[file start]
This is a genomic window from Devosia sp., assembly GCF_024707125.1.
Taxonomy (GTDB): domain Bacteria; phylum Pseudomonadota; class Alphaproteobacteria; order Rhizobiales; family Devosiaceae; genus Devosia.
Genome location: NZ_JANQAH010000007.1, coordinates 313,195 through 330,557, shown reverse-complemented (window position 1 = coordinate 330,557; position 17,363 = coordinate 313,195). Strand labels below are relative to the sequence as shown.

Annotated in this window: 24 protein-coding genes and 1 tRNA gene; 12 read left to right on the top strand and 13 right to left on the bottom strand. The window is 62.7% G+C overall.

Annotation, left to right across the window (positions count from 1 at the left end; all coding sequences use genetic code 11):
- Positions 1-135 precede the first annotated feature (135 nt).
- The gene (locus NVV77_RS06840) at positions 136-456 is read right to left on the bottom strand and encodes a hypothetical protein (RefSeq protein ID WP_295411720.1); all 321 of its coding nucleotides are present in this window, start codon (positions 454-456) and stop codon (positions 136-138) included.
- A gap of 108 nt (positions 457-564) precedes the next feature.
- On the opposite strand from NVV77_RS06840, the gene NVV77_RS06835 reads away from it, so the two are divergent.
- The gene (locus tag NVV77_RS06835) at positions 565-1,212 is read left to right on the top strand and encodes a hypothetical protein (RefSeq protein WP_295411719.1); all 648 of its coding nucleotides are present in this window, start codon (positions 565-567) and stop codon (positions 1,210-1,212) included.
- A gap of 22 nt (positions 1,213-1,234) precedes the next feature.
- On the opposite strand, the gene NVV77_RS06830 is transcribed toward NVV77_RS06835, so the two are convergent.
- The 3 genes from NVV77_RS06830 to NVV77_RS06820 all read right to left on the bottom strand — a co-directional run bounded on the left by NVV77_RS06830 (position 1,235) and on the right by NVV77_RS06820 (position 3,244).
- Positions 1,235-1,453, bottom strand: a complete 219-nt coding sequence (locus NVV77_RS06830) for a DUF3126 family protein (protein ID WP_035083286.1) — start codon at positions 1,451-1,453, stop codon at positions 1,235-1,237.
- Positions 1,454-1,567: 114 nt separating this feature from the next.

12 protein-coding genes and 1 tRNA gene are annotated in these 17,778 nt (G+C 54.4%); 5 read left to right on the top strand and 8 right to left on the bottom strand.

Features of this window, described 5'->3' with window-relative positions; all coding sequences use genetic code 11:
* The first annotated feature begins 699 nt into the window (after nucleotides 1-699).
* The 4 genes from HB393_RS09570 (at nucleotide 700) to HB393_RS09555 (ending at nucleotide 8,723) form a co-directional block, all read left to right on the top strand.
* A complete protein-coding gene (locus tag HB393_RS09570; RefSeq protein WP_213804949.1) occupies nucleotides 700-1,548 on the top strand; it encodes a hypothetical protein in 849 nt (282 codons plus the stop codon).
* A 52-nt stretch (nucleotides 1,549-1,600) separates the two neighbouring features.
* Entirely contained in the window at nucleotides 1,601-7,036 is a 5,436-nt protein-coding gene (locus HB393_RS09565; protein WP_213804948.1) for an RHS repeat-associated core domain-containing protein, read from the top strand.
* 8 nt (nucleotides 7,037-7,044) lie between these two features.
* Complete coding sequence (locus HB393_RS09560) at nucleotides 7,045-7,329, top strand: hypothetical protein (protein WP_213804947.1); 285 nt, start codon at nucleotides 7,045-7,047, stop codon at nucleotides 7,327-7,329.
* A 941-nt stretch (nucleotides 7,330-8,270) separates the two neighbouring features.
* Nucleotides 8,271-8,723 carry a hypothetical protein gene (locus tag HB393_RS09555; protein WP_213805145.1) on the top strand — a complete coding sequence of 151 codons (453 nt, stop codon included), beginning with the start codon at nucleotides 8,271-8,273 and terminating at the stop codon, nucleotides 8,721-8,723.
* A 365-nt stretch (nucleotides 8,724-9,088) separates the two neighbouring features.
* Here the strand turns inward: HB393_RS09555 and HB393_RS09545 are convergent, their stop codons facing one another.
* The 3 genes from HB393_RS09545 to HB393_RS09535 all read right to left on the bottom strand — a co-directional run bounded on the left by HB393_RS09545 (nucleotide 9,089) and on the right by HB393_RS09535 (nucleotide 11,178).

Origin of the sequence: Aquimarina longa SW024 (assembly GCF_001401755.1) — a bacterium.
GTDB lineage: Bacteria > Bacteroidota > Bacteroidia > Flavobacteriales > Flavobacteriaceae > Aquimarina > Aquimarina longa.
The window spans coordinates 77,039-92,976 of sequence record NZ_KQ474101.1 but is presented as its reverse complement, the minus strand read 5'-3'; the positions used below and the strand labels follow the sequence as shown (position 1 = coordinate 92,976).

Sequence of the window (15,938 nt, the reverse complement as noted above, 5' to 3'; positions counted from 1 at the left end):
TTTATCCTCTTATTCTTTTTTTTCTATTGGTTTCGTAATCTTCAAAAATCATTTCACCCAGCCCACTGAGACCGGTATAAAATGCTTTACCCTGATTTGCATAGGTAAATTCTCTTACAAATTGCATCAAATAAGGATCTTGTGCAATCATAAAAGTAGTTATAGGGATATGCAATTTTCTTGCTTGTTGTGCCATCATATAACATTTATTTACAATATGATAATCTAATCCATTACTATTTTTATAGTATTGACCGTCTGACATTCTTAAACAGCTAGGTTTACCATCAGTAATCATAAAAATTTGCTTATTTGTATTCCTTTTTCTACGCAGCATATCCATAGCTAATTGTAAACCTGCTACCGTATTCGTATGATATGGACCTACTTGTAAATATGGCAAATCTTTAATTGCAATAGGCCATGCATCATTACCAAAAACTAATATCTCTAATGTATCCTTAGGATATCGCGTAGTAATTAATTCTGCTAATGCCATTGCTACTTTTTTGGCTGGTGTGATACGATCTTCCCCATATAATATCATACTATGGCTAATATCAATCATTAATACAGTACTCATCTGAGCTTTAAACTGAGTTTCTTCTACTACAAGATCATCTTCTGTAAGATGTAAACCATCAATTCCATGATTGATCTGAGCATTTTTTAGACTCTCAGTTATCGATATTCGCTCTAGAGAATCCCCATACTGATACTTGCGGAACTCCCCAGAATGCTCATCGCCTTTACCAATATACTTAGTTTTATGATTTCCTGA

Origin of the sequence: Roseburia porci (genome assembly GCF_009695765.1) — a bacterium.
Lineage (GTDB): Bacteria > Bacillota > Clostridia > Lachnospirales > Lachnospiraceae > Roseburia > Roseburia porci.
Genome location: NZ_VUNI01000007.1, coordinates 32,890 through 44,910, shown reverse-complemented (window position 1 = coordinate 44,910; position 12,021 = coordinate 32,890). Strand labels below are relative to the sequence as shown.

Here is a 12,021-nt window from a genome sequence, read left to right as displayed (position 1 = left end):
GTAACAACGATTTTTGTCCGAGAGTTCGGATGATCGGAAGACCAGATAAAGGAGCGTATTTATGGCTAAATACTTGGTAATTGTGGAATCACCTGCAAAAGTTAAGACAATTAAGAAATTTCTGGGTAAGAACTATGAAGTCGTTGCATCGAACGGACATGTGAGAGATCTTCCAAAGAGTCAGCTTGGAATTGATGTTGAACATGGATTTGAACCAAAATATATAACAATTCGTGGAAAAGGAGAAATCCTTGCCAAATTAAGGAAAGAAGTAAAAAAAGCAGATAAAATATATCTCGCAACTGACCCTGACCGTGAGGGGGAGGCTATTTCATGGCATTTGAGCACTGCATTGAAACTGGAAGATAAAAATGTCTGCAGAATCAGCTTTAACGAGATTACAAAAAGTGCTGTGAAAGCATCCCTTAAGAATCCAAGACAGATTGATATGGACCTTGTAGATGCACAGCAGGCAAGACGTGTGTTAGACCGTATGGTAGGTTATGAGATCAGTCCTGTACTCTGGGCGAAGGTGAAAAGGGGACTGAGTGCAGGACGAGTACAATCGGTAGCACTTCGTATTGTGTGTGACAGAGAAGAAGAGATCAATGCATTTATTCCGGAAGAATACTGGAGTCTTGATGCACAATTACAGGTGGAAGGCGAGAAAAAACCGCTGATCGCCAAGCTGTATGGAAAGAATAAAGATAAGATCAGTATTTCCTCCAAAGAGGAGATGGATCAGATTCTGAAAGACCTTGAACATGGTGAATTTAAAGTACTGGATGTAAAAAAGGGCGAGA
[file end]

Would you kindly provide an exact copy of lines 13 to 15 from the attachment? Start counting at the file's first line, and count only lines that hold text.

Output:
- The 3 genes from NVV77_RS06830 to NVV77_RS06820 all read right to left on the bottom strand — a co-directional run bounded on the left by NVV77_RS06830 (position 1,235) and on the right by NVV77_RS06820 (position 3,244).
- Positions 1,235-1,453, bottom strand: a complete 219-nt coding sequence (locus NVV77_RS06830) for a DUF3126 family protein (protein ID WP_035083286.1) — start codon at positions 1,451-1,453, stop codon at positions 1,235-1,237.
- Positions 1,454-1,567: 114 nt separating this feature from the next.